Government Policy and Measures

Government Policy and Measures

You would appreciate that no civilized government could afford to neglect the problems posed by environmental degradation. While legislation were passed in the seventies and eighties aimed at conservation of natural resources and prevention and control of environmental pollution, more concerted efforts have since been made by the Government towards these ends. The creation of a separate Department of Environment in 1980 and an integrated Ministry of Environment and Forests in 1985 at the Centre indicates the Government’s recognition of the seriousness of environmental problems. While it is not possible to list all the measures taken by the Government, we shall focus our attention on some major steps taken in this respect.

A policy statement was announced by the Union Ministry of Environment and Forests in June 1992. It outland India’s National Conservation Strategy on Environment and Development. It emphasised sustainable development as the key element in the Ministry’s action plan. The task set before the Ministry was “to ensure sustainable and equitable use of resources for meeting the basic needs of the present and future generations without casting damage to the environment”.

Based on the above policy statement, an integrated strategy has been adopted by the Government for better protection of the environment. The strategy is aimed at strengthening the existing programmes of pollution control, ensuring better disposal of solid wastes and hazardous substances, and conserving forests, bio-diversity and the rich ecosystem. All these measures form part of the National Conservation Strategy and the National Forest Policy which was formulated in December, 1988 with the primary objective of ensuring environmental stability and maintenance of the ecological balance.

The Government has set up the National Forestation and Eco-Development Board (NAEB) to undertake a programme of natural regeneration in degraded forest land sin the country.

To bring about a qualitative change into eh forestation programme a National Wastelands Development Board was set up by the Government in June 1985 with the principal aim of reclaiming wastelands through a massive programme of afforest ration with people’s participation.

The National Policy for Abatement of Pollution stresses on utilising economic and policy instruments for the introduction of pollution control measures. Seventeen environmentally critical and highly polluting industries have been identified by the Ministry for special monitoring and enforcement efforts. These 17 industries include sugar, fertilizer, cement, fermentation and distilleries, aluminum, petrol-chemical, thermal power, caustic soda, oil refineries, tanneries, copper smelter, zinc smelters, iron and steel, pulp and paper, dye and dye intermediates, pesticides and pharmaceuticals.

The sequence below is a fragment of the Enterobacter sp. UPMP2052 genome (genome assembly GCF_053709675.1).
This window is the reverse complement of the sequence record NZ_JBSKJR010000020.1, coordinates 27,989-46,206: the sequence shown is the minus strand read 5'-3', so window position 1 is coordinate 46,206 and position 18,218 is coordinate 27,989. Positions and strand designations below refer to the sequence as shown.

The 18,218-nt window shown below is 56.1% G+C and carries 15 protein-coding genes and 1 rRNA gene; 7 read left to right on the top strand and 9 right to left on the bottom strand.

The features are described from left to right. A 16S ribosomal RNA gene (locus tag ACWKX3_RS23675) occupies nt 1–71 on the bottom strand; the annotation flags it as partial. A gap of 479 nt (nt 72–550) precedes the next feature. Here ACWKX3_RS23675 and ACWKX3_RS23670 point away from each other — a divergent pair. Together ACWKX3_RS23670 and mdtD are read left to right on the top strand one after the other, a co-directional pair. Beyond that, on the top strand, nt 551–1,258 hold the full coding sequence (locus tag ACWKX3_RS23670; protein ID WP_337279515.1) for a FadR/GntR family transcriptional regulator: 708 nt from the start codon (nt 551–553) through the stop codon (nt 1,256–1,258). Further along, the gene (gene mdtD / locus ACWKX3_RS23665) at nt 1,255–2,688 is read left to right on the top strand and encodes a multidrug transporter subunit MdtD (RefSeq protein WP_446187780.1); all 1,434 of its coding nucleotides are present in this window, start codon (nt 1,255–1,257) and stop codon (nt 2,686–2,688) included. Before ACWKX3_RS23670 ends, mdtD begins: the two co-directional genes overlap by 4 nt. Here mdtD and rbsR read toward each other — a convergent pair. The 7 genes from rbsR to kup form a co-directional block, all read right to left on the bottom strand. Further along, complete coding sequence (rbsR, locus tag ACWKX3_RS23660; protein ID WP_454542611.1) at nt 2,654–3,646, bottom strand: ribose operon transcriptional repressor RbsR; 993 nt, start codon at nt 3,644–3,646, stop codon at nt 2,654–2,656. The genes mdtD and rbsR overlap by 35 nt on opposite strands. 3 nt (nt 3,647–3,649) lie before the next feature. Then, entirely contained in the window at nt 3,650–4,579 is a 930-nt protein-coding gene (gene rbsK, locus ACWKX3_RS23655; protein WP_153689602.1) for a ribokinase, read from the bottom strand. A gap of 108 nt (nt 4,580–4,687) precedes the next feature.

One of the major sources of air pollution is vehicular exhaust fumes. This problems have assumed serious proportions in the metropolitan cities. The Government has laid down misinforms for automobiles under the Motor Vehicles Rules, 1989. Towards reducing the pollution effect of automobile exhaust, the Government has also notified that all petrolengine cars sold in the four metropolitan cities should be fitted with catalytic converters – an efficient device to clean up exhaust emission.

The main strategy for conservation of biodiversity in the country is protein of viable habitats for wild life. The Government maintains 75 National Parks 421 Wildlife Sanctuaries, 21 Project Tiger areas and Biosphere Reserves for converting of wildlife species and preserving genetic diversity in representative ecosystems.

Tying up the environmental issues, the Government has drawn up an Environmental Action Programme (EAP) focusing on the following priority areas :

i) Conservation of biodiversity including forests, marine life and mountain ecosystems.
ii) Conservation of soil and moisture and ensuring that water sources do not get polluted.
iii) Control of industrial pollution and wastes
iv) Access to clan technologies
v) Tackling urban environmental issues.
vi) Strengthening environmental education, training, awareness and resource management.
vii) Alternative energy plan.

The underlying thrust of the EAP is to strengthen the environmental impact assessment of the above areas through an organised system of natural resource accounting environmental statistics.